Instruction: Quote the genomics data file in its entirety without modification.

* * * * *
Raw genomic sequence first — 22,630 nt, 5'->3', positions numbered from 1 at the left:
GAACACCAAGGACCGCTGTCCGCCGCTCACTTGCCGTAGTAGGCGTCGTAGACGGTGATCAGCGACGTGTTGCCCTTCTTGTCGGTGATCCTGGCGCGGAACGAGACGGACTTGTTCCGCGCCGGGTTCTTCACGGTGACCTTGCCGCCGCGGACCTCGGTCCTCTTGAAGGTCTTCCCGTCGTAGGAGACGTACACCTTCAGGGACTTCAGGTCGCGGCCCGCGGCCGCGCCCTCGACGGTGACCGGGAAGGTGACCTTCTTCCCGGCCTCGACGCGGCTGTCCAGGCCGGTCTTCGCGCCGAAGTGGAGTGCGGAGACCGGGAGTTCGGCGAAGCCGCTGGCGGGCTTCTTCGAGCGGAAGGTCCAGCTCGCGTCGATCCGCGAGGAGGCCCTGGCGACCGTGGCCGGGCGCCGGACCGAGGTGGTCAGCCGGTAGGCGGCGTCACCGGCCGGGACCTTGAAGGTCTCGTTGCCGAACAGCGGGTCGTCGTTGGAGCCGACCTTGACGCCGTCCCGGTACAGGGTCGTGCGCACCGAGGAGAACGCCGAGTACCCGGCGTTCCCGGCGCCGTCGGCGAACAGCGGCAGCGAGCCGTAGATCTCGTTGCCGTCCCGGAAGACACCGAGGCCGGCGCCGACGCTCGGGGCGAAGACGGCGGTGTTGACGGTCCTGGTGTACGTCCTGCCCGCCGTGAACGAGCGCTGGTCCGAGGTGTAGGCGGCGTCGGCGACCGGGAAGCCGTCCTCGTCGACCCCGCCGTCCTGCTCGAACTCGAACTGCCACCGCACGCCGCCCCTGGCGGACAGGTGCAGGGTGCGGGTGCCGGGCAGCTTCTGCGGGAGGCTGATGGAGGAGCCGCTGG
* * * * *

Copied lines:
Raw genomic sequence first — 22,630 nt, 5'->3', positions numbered from 1 at the left:
GAACACCAAGGACCGCTGTCCGCCGCTCACTTGCCGTAGTAGGCGTCGTAGACGGTGATCAGCGACGTGTTGCCCTTCTTGTCGGTGATCCTGGCGCGGAACGAGACGGACTTGTTCCGCGCCGGGTTCTTCACGGTGACCTTGCCGCCGCGGACCTCGGTCCTCTTGAAGGTCTTCCCGTCGTAGGAGACGTACACCTTCAGGGACTTCAGGTCGCGGCCCGCGGCCGCGCCCTCGACGGTGACCGGGAAGGTGACCTTCTTCCCGGCCTCGACGCGGCTGTCCAGGCCGGTCTTCGCGCCGAAGTGGAGTGCGGAGACCGGGAGTTCGGCGAAGCCGCTGGCGGGCTTCTTCGAGCGGAAGGTCCAGCTCGCGTCGATCCGCGAGGAGGCCCTGGCGACCGTGGCCGGGCGCCGGACCGAGGTGGTCAGCCGGTAGGCGGCGTCACCGGCCGGGACCTTGAAGGTCTCGTTGCCGAACAGCGGGTCGTCGTTGGAGCCGACCTTGACGCCGTCCCGGTACAGGGTCGTGCGCACCGAGGAGAACGCCGAGTACCCGGCGTTCCCGGCGCCGTCGGCGAACAGCGGCAGCGAGCCGTAGATCTCGTTGCCGTCCCGGAAGACACCGAGGCCGGCGCCGACGCTCGGGGCGAAGACGGCGGTGTTGACGGTCCTGGTGTACGTCCTGCCCGCCGTGAACGAGCGCTGGTCCGAGGTGTAGGCGGCGTCGGCGACCGGGAAGCCGTCCTCGTCGACCCCGCCGTCCTGCTCGAACTCGAACTGCCACCGCACGCCGCCCCTGGCGGACAGGTGCAGGGTGCGGGTGCCGGGCAGCTTCTGCGGGAGGCTGATGGAGGAGCCGCTGG